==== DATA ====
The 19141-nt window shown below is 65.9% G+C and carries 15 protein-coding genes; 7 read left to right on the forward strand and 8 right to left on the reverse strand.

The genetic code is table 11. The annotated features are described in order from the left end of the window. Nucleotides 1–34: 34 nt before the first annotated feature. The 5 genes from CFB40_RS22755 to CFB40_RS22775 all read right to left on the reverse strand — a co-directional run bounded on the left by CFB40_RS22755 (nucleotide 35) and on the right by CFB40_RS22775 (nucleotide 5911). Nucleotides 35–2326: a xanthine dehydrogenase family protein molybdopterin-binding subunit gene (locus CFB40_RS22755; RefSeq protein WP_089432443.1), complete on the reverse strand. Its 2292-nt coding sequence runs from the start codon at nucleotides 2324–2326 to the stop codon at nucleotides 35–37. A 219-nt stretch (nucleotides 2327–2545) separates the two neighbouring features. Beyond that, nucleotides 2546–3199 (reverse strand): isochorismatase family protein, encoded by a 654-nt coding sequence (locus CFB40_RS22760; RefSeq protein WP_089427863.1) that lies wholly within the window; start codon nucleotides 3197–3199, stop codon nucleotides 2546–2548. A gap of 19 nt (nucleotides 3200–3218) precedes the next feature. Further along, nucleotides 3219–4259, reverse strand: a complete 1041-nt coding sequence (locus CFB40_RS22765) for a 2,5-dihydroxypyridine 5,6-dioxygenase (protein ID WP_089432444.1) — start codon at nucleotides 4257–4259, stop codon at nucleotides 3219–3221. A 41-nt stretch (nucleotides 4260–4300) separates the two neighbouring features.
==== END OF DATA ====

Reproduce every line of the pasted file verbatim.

The 19141-nt window shown below is 65.9% G+C and carries 15 protein-coding genes; 7 read left to right on the forward strand and 8 right to left on the reverse strand.

The genetic code is table 11. The annotated features are described in order from the left end of the window. Nucleotides 1–34: 34 nt before the first annotated feature. The 5 genes from CFB40_RS22755 to CFB40_RS22775 all read right to left on the reverse strand — a co-directional run bounded on the left by CFB40_RS22755 (nucleotide 35) and on the right by CFB40_RS22775 (nucleotide 5911). Nucleotides 35–2326: a xanthine dehydrogenase family protein molybdopterin-binding subunit gene (locus CFB40_RS22755; RefSeq protein WP_089432443.1), complete on the reverse strand. Its 2292-nt coding sequence runs from the start codon at nucleotides 2324–2326 to the stop codon at nucleotides 35–37. A 219-nt stretch (nucleotides 2327–2545) separates the two neighbouring features. Beyond that, nucleotides 2546–3199 (reverse strand): isochorismatase family protein, encoded by a 654-nt coding sequence (locus CFB40_RS22760; RefSeq protein WP_089427863.1) that lies wholly within the window; start codon nucleotides 3197–3199, stop codon nucleotides 2546–2548. A gap of 19 nt (nucleotides 3200–3218) precedes the next feature. Further along, nucleotides 3219–4259, reverse strand: a complete 1041-nt coding sequence (locus CFB40_RS22765) for a 2,5-dihydroxypyridine 5,6-dioxygenase (protein ID WP_089432444.1) — start codon at nucleotides 4257–4259, stop codon at nucleotides 3219–3221. A 41-nt stretch (nucleotides 4260–4300) separates the two neighbouring features.